Planning gets a bad reputation for being boring and tedious, but when disaster strikes, your plan for recovery will make or break your company’s ability to bounce back while minimizing your losses. Creating a recovery plan one of the most valuable things you can do for your business. We’re here to help you put it together.
Why is Having a Recovery Plan Critical?
A recovery plan is your roadmap to getting your business back on track. It:
- Fosters a sense of security. Your team can rely on your plan when they’re feeling uncertain, reducing the stress caused by having to make critical decisions in the moment.
- Reduces delay. Trying to get a business back to full speed is difficult if you don’t know where to start. Having a plan to follow takes out the guesswork.
- Minimizes risk. The better your plan, the fewer opportunities for a costly misstep.
- Reinforces business reliability. Your vendors and customers will be looking to you to lead the recovery. This can be a critical moment where you build confidence or lose trust
Plan Your Recovery
1. First thing’s first: Prioritize.
Determine the most critical components of your business first, such as your data, your customer lists, your product secrets, etc. Determine the few things your business absolutely wouldn’t exist without. Then, reverse engineer the process to decide which tech components are essential. What business functions does your tech support? Which software needs to be implemented? Then lay out the order. What must happen before everything else? After that? And so on.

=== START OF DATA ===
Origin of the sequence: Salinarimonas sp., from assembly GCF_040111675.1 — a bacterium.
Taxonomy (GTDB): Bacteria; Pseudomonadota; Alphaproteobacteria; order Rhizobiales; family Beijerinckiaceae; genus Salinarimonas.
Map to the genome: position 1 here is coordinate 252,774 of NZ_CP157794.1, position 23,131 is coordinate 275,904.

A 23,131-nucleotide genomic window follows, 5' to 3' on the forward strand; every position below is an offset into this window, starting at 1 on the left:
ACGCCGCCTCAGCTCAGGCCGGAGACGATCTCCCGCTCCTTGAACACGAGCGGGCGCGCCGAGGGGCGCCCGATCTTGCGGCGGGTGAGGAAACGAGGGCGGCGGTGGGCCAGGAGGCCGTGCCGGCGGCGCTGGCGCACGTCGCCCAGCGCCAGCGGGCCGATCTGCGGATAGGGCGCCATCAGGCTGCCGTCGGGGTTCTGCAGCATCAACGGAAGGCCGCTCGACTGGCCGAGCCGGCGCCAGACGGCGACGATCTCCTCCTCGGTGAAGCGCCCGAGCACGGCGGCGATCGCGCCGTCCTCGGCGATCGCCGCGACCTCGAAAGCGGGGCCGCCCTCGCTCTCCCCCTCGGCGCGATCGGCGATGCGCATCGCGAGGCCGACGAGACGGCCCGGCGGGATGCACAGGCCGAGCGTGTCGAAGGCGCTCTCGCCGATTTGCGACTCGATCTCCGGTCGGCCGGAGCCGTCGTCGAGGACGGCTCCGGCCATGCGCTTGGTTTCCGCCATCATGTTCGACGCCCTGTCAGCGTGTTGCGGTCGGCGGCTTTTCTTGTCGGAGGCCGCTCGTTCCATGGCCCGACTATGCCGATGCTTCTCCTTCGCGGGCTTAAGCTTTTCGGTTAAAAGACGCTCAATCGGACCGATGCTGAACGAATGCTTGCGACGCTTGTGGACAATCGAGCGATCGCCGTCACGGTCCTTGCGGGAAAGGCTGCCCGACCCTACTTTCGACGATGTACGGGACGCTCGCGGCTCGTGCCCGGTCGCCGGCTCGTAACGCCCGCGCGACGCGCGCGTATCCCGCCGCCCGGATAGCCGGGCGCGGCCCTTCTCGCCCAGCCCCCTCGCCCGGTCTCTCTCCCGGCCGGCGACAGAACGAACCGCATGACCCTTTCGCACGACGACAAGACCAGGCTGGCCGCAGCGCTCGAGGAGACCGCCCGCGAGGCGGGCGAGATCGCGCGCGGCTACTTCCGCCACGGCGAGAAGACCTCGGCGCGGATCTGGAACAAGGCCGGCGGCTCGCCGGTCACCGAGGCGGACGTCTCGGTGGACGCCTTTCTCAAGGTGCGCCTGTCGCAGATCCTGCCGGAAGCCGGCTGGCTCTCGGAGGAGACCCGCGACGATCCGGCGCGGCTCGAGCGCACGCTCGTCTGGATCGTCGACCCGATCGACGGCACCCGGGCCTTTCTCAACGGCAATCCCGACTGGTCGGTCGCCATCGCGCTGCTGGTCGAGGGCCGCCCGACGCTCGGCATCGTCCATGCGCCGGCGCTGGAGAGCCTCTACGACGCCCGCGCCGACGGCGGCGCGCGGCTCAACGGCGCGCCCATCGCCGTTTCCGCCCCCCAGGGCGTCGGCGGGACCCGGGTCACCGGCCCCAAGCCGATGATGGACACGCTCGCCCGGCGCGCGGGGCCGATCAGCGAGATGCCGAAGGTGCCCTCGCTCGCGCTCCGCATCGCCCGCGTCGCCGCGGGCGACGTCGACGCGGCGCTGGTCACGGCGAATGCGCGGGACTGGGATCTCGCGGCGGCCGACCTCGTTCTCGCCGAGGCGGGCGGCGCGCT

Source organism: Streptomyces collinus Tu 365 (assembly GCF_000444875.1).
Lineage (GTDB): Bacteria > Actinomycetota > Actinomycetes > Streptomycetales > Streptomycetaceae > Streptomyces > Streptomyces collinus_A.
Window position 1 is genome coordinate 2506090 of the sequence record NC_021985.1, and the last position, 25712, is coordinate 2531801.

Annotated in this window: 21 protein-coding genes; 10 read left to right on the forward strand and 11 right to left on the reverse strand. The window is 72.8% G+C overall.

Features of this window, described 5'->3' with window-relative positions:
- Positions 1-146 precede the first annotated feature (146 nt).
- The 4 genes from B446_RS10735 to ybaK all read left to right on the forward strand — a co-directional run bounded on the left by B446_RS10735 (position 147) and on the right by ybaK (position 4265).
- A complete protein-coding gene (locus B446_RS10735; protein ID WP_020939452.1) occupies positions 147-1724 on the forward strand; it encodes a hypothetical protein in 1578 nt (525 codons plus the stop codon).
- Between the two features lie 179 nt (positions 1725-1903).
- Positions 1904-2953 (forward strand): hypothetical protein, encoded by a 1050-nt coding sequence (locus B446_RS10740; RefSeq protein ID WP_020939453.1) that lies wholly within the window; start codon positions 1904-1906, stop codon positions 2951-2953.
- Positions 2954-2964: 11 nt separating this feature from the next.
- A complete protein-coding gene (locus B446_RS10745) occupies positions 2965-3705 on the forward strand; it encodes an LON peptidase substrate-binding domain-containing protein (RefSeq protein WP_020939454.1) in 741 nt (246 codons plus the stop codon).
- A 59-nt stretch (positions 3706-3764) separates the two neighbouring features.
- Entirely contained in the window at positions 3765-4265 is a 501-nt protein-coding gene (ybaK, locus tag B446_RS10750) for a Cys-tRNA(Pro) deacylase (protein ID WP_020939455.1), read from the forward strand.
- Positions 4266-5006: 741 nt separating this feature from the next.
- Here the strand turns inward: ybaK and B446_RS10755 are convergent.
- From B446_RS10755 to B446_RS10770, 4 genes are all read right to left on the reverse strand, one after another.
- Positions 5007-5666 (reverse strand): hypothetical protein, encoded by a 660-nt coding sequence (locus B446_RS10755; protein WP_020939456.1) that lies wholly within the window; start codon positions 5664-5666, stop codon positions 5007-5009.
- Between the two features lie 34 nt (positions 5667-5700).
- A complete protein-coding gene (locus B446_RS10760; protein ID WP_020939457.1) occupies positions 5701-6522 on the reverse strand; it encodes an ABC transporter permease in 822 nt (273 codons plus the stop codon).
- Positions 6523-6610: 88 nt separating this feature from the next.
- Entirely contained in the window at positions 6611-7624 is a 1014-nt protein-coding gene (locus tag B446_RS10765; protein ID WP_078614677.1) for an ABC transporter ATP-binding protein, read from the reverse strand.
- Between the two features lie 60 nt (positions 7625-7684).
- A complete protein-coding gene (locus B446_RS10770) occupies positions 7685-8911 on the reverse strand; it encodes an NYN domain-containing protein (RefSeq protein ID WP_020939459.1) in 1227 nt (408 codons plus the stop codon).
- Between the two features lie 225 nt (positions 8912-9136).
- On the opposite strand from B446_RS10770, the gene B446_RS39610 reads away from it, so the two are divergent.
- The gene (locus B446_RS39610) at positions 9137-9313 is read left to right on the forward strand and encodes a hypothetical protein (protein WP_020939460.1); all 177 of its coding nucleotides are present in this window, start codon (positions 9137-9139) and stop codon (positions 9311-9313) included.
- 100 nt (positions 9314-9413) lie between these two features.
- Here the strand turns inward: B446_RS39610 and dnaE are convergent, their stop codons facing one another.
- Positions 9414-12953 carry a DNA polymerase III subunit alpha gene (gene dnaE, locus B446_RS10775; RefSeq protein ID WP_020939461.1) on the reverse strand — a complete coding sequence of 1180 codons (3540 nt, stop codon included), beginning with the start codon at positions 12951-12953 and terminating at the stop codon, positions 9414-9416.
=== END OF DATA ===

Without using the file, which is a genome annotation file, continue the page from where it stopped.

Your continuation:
In order to successfully execute your priorities, you need to guide your team step-by-step toward the goal. Who will be in charge? What internal and external communications need to happen to coordinate activities? At what point do these things need to happen? Who needs to be informed of legal and documentation purposes (authorities, insurance agents, lawyers, etc).
3. Detailed Plan
Each phase of your recovery needs to have time-specific objectives. This helps your team determine where they’re at in the progression, and if there are any time-sensitive requirements your business must make to move further along the recovery process.
Some things to consider:
- Where will your business operate if your current location is out of commission?
- How will you access your data if you have to be offsite?
- How will you communicate with vendors, stakeholders, investors, and customers?
- Who will be in charge of which tasks? What are the escalation points? Backup contacts?
- Who needs to be contacted for new equipment? Preventing equipment damage?
- What data will be mission critical in rebooting your business?
- Have you examined your backup procedure? Do these need to be more frequent?
- Who and how will you communicate with media?
4. Store and Distribute
Once you’ve created your Tech Recovery plan, it’s important to store it in an easily accessible place for all involved. Meet with each person or team to ensure they clearly understand their roles and responsibilities.
Not only do you need to meet, clarify and distribute, but ensure your recovery plan is stored in an off-site location that allows access to the necessary members of the recovery team.
Don’t Forget: Review on a Schedule!
Once you’ve created a plan, don’t forget about it! As your company grows and changes, your plan may need to be revised. Schedule reviews so that you don’t forget when business is busy.
Having a disaster is never the plan. Knowing how to recover makes all the difference.
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